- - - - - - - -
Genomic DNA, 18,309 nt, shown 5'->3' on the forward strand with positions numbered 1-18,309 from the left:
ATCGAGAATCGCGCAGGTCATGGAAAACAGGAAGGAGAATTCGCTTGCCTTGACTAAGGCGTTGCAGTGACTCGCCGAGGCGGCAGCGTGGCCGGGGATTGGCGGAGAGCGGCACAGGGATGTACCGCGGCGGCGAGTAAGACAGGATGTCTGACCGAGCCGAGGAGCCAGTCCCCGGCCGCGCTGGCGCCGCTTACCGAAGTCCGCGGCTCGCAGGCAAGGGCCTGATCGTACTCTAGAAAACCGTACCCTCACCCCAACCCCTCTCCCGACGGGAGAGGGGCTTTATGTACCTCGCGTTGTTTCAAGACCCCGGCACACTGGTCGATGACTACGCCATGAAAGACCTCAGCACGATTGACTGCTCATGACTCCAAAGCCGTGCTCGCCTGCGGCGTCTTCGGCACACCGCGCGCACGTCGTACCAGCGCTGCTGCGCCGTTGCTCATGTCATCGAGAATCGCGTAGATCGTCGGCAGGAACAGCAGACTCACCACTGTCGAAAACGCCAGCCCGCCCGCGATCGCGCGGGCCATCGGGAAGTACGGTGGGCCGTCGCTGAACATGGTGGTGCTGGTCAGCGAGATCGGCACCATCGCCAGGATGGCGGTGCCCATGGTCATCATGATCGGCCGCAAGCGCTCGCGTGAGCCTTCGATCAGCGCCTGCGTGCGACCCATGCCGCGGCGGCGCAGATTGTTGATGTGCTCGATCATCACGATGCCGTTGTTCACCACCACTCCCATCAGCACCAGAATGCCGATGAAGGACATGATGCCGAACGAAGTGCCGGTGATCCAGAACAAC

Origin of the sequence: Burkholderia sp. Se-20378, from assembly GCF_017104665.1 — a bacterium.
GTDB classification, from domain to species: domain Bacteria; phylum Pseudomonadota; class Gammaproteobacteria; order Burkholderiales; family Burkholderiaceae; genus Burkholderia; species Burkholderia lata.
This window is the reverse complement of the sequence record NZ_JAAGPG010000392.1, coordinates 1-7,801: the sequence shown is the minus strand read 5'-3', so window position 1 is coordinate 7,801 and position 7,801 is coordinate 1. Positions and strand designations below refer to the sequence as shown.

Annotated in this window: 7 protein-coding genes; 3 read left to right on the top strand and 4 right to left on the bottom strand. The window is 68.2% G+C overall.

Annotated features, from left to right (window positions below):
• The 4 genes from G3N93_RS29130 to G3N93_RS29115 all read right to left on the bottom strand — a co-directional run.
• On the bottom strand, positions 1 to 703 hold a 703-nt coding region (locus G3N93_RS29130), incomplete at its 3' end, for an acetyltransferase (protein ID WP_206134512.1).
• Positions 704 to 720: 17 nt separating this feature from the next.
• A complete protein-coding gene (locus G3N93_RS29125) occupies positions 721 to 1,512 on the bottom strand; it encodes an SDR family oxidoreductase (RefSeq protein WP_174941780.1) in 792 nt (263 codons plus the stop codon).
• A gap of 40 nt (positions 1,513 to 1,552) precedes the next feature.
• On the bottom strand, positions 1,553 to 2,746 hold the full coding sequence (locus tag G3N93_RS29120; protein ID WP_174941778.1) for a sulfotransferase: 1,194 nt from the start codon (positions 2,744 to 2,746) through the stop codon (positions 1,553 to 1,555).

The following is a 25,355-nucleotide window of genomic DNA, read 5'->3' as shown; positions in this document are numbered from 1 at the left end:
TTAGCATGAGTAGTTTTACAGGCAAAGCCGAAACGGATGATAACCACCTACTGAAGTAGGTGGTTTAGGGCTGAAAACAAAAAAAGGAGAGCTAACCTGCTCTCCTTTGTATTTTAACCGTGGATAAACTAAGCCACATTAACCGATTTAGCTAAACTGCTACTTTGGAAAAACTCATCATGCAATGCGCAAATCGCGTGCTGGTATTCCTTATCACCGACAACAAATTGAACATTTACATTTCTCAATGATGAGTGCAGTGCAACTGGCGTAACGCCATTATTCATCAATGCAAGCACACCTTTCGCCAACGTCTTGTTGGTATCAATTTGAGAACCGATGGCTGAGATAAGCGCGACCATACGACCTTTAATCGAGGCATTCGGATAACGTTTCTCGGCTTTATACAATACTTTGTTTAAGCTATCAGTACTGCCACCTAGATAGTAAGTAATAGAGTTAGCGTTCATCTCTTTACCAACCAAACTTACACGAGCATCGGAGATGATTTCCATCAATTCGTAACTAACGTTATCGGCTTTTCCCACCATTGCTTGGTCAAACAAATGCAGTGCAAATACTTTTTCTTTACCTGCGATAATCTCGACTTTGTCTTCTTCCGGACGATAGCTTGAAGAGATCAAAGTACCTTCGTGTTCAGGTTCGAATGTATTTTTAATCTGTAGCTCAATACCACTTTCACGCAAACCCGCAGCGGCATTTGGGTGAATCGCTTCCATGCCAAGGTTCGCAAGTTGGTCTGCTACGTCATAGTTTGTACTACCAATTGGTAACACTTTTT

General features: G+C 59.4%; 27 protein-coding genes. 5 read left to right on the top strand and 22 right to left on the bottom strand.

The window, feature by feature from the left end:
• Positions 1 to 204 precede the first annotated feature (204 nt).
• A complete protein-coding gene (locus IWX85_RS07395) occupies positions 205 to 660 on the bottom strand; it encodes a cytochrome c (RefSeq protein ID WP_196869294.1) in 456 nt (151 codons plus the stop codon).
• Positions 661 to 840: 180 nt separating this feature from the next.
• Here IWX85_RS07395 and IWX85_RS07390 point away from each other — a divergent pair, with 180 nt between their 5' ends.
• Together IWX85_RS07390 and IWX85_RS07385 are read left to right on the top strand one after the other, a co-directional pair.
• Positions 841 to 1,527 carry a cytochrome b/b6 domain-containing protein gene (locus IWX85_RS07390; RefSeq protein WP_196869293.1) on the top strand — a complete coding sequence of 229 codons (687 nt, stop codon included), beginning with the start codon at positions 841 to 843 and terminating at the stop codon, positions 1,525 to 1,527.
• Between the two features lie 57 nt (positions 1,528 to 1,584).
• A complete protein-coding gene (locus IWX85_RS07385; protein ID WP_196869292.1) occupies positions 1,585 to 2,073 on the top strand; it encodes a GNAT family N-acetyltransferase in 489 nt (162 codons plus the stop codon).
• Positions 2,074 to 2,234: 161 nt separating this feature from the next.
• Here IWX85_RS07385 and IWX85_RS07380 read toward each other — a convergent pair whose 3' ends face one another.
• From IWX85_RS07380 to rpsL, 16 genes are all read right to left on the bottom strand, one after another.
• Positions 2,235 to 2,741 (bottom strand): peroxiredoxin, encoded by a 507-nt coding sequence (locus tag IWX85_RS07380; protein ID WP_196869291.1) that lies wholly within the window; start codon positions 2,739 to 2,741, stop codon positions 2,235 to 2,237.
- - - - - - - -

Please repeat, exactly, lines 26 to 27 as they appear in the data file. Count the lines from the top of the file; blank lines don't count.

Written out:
• Positions 2,074 to 2,234: 161 nt separating this feature from the next.
• Here IWX85_RS07385 and IWX85_RS07380 read toward each other — a convergent pair whose 3' ends face one another.